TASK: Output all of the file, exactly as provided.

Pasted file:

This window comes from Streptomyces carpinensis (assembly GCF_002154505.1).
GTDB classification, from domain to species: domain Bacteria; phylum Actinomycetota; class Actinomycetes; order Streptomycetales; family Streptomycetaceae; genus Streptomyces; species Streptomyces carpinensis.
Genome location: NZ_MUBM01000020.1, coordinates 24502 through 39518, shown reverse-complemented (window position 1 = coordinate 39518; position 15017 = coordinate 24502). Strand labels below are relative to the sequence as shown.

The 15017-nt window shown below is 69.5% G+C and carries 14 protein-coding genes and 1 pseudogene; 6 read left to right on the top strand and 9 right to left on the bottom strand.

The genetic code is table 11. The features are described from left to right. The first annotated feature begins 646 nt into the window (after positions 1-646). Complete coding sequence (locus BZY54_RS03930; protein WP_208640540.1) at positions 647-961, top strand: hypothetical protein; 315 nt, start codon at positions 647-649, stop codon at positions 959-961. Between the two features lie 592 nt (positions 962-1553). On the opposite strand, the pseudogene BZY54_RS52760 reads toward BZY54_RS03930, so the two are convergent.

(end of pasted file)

This window comes from Streptomyces carpinensis (assembly GCF_002154505.1).
GTDB classification, from domain to species: domain Bacteria; phylum Actinomycetota; class Actinomycetes; order Streptomycetales; family Streptomycetaceae; genus Streptomyces; species Streptomyces carpinensis.
Genome location: NZ_MUBM01000020.1, coordinates 24502 through 39518, shown reverse-complemented (window position 1 = coordinate 39518; position 15017 = coordinate 24502). Strand labels below are relative to the sequence as shown.

The 15017-nt window shown below is 69.5% G+C and carries 14 protein-coding genes and 1 pseudogene; 6 read left to right on the top strand and 9 right to left on the bottom strand.

The genetic code is table 11. The features are described from left to right. The first annotated feature begins 646 nt into the window (after positions 1-646). Complete coding sequence (locus BZY54_RS03930; protein WP_208640540.1) at positions 647-961, top strand: hypothetical protein; 315 nt, start codon at positions 647-649, stop codon at positions 959-961. Between the two features lie 592 nt (positions 962-1553). On the opposite strand, the pseudogene BZY54_RS52760 reads toward BZY54_RS03930, so the two are convergent.